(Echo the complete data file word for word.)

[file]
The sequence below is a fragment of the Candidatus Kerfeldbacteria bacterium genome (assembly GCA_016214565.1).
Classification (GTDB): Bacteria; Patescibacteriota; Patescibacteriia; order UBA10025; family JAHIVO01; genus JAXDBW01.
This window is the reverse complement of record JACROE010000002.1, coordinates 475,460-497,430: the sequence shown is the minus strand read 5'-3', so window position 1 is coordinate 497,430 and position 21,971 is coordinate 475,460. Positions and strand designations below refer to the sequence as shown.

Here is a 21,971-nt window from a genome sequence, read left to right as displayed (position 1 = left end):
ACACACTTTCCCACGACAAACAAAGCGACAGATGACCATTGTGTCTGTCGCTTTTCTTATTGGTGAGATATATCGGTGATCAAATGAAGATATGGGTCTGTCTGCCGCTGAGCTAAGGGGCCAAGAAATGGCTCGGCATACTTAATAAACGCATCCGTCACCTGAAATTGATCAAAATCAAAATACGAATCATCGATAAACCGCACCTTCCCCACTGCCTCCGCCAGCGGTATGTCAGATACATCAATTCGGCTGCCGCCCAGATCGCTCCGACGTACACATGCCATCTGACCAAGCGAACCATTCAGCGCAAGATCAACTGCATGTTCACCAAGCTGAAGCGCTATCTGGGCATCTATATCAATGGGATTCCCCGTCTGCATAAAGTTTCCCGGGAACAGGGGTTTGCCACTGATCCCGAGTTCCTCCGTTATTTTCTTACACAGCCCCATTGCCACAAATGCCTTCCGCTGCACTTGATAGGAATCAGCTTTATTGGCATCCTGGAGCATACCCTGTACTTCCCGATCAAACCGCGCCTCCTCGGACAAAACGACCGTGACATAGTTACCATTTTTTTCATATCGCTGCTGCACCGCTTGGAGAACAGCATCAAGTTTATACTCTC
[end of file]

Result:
The sequence below is a fragment of the Candidatus Kerfeldbacteria bacterium genome (assembly GCA_016214565.1).
Classification (GTDB): Bacteria; Patescibacteriota; Patescibacteriia; order UBA10025; family JAHIVO01; genus JAXDBW01.
This window is the reverse complement of record JACROE010000002.1, coordinates 475,460-497,430: the sequence shown is the minus strand read 5'-3', so window position 1 is coordinate 497,430 and position 21,971 is coordinate 475,460. Positions and strand designations below refer to the sequence as shown.

Here is a 21,971-nt window from a genome sequence, read left to right as displayed (position 1 = left end):
ACACACTTTCCCACGACAAACAAAGCGACAGATGACCATTGTGTCTGTCGCTTTTCTTATTGGTGAGATATATCGGTGATCAAATGAAGATATGGGTCTGTCTGCCGCTGAGCTAAGGGGCCAAGAAATGGCTCGGCATACTTAATAAACGCATCCGTCACCTGAAATTGATCAAAATCAAAATACGAATCATCGATAAACCGCACCTTCCCCACTGCCTCCGCCAGCGGTATGTCAGATACATCAATTCGGCTGCCGCCCAGATCGCTCCGACGTACACATGCCATCTGACCAAGCGAACCATTCAGCGCAAGATCAACTGCATGTTCACCAAGCTGAAGCGCTATCTGGGCATCTATATCAATGGGATTCCCCGTCTGCATAAAGTTTCCCGGGAACAGGGGTTTGCCACTGATCCCGAGTTCCTCCGTTATTTTCTTACACAGCCCCATTGCCACAAATGCCTTCCGCTGCACTTGATAGGAATCAGCTTTATTGGCATCCTGGAGCATACCCTGTACTTCCCGATCAAACCGCGCCTCCTCGGACAAAACGACCGTGACATAGTTACCATTTTTTTCATATCGCTGCTGCACCGCTTGGAGAACAGCATCAAGTTTATACTCTC